<VV> Freeing a stuck motor.
hugo at aruncoaches.co.uk
Wed Jun 20 14:28:50 EDT 2018
How on earth did it get that bad? Wrist pins also? Did it run right out
of oil or was it used as a boat anchor?
On 2018-06-20 10:44, roboman91324--- via VirtualVairs wrote:
> I have worked on more than a few motors over the years and some have
> been seized. The worst was a turbo motor for my '66 Corsa.
> First, to explain the comment about the square inches and piston
> surface area. If the piston's surface area is 8 square inches and
> air pressure is 150 PSI (pounds per square inch) the total force on
> the head of the piston will be 8 sq. in. x 150 PSI = 1200 pounds of
> force on the piston. Assuming all 6 pistons are seized (a good
> assumption) 1200 pounds will probably not do the job depending on the
> severity of the seizure. In addition, you will only have a chance at
> success if you choose a piston that is approximately in the middle of
> its travel in the cylinder. If the piston is at the top or bottom of
> travel, air pressure in the cylinder will have no effect. The
> connecting rod bearing journal must be at a right angle to the force
> applied to allow the piston to have the major torque on the
> and allow the system to move. Take off the oil pan and/or top cover
> to see which piston to use. Matt suggested removing the rockers to
> guarantee the valves will be seated. If a valve is even a tiny bit
> open, the air pressure will escape.
> Here is my ordeal.
> I bought the motor to replace an incorrect 140 in my Corsa. It came
> from the factory as a Turbo car. I didn't look at the motor before I
> bought it because it was in Chicago and I am in LA. The numbers on
> the crankcase indicated it was proper for engine type and date of
> manufacture for my car. I trusted the seller because we got together
> on the deal here on VV. I shouldn't have trusted him as it turns
> out.. Among other things, he claimed the motor spun freely. Since I
> was going to do a complete rebuild anyway, that was fine. The
> is that I have never seen an engine more solidly seized.
> I tried the breaker bar that people mentioned. I tried the breaker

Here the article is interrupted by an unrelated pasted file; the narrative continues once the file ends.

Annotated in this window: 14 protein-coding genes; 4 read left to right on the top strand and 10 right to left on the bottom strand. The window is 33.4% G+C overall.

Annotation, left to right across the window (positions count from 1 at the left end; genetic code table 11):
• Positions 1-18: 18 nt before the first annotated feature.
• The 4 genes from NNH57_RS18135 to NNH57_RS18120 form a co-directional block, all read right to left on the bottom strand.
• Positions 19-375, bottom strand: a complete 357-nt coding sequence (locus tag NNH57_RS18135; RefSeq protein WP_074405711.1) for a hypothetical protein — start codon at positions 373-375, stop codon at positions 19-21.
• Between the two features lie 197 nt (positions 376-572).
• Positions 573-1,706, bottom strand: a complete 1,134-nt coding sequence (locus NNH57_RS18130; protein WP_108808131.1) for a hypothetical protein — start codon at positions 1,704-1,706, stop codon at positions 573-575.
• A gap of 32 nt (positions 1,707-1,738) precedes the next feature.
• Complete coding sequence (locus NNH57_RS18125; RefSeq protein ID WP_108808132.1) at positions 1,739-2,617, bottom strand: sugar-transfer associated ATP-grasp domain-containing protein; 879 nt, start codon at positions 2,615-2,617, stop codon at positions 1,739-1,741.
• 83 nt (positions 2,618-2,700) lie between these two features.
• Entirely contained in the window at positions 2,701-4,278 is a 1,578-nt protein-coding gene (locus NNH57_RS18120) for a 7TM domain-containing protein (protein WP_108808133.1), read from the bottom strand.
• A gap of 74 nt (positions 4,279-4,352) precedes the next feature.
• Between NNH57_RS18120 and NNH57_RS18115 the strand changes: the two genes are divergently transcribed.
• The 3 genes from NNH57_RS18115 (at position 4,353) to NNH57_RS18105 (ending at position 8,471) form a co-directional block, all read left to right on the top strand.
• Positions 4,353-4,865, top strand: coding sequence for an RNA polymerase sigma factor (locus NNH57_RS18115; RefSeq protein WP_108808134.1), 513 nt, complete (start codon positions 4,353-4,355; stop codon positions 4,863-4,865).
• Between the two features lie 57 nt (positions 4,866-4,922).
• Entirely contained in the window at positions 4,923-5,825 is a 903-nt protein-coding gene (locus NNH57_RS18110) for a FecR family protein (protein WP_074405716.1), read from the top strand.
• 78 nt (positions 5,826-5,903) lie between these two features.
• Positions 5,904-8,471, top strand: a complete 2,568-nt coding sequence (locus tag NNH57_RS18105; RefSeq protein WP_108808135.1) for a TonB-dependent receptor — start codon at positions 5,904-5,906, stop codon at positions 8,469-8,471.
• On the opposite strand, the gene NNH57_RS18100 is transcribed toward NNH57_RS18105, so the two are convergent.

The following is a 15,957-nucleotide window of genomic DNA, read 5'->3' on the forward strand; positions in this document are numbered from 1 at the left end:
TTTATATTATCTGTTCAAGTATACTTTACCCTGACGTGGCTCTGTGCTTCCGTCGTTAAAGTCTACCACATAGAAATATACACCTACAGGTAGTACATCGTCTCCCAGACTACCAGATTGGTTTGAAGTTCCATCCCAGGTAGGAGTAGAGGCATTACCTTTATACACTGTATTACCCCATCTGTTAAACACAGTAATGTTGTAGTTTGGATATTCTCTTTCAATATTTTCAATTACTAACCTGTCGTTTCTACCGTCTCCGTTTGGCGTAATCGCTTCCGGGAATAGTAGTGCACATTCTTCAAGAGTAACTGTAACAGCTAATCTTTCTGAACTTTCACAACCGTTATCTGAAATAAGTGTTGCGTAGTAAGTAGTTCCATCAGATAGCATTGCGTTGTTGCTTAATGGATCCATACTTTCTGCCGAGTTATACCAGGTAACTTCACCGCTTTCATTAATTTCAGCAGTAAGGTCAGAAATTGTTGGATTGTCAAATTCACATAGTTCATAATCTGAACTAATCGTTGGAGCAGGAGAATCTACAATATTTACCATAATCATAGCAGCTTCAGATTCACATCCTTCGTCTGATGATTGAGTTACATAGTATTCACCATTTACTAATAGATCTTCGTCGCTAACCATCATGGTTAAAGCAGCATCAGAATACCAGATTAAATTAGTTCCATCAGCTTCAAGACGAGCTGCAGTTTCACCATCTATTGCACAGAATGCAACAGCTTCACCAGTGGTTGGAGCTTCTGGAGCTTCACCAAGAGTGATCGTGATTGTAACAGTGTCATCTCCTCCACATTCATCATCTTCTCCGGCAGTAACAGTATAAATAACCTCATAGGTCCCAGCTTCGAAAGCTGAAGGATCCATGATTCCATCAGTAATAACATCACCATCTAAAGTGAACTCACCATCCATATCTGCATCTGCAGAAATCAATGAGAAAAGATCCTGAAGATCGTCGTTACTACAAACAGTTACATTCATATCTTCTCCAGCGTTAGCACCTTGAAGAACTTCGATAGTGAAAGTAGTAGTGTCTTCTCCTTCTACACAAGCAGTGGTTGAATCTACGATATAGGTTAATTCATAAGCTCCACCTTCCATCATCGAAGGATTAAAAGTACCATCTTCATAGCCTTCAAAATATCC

> bar in combination with a strap wrench on the damper and nothing
> worked. I didn't use compressed air.
> I put the motor on an engine stand and removed the heads, oil pan and
> top. This gave me access to both the top and bottom of the
> cylinders. I turned the motor sideways on the stand and squirted
> different solvents at different times into the tops and bottoms of
> each cylinder. Those cylinders facing up got the solvents to the top
> of the piston and those facing down got the solvents to the bottom of
> the piston. I let it soak for a day and then turned the motor the
> other way to get to the tops and bottoms of the other set of
> This went on for a couple of weeks without success.
> I decided to dismantle the engine. I tried to remove the rod caps so
> I could remove each piston and cylinder as an assembly. Because the
> engine had seized in exactly the wrong position, I could only get to
> some of the nuts for the rod caps. I did remove two piston/cylinder
> assemblies this way but the remaining four cylinders were still
> seized. Because I couldn't get to the remaining nuts with a socket
> wrench, I had to resort to using an abrasive wheel. By the way, once
> the two piston/cylinder assemblies were removed, it gave me access to
> a couple more nuts through the open holes but even one nut in place
> a rod cap is enough to prevent removal.
> Once I had all six piston/cylinder assemblies out, I had to separate
> one from the other. I used my hydraulic press. With a couple
> assemblies, it was difficult setting them up on the press because the
> wrist pins had seized too and the rods had frozen sideways. Keep in
> mind that frozen piston rings are only part of the problem. Wrist
> pins, rod bearings and main journal bearings can get stuck too. I
> to push the press to its limit and when the rings released, it
> like a small caliber pistol shot. Of course, the pistons and rods
> were trash but I sent the cylinders off to a vendor to be
> I could bitch about other things the guy who sold me the motor did
> but those are stories that are not pertinent to seized motors.
> With all that, I ended up with the proper crankcase for my car,
> rebored cylinders, a rebuildable turbo and carb, the proper
> distributor, etc. Because of the way the seller shipped it, there
> damage to other components but nothing that couldn't be fixed or
> replaced. All-in-all, even if the seller is a member of VV, I will
> never buy a motor, car or other significant part remotely unless the
> individual is truly trusted or someone I trust inspects the unit in
> I hope this helps.
> Good luck Ignacio
> '60 Corvette; '61 Rampside; '62 Rampside, '64 Spyder coupe, '65
> Greenbrier; '66 Canadian Corsa coupe; '67 Nova SS; '68 Camaro ragtop;
> '70 3/4 ton Chevy C20 pickup plus a couple other non-Chevy vehicles
> ... forgive me
> In a message dated 6/20/2018 5:55:47 AM Pacific Standard Time,
> virtualvairs-request at corvair.org writes:
> Message: 1
> Date: Tue, 19 Jun 2018 22:28:11 -0500
> From: Ignacio Valdes <ivaldes at hal-pc.org>
> To: Virtual Vairs <virtualvairs at corvair.org>
> Subject: <VV> Freeing a stuck motor.
> <CANPWqJFfZWdREwCz3pegPsrVg=Ywip30zw_v7EJKRN40QmsejQ at mail.gmail.com>
> Content-Type: text/plain; charset="UTF-8"
> Hi, I am giving the old college try for a 1964 stuck motor that was
> to me for 'free'. It is out of the car on the floor. A 3/4 inch
> wrench on
> the harmonic balancer bolt head does not make it budge. The starter
> is bad.
> I pulled the plugs and poured a gallon of ATF into the spark plug
> today. How long should I wait and are there any other ways of trying
> to get
> it moving other than the bolt head on the harmonic balancer? -- IV
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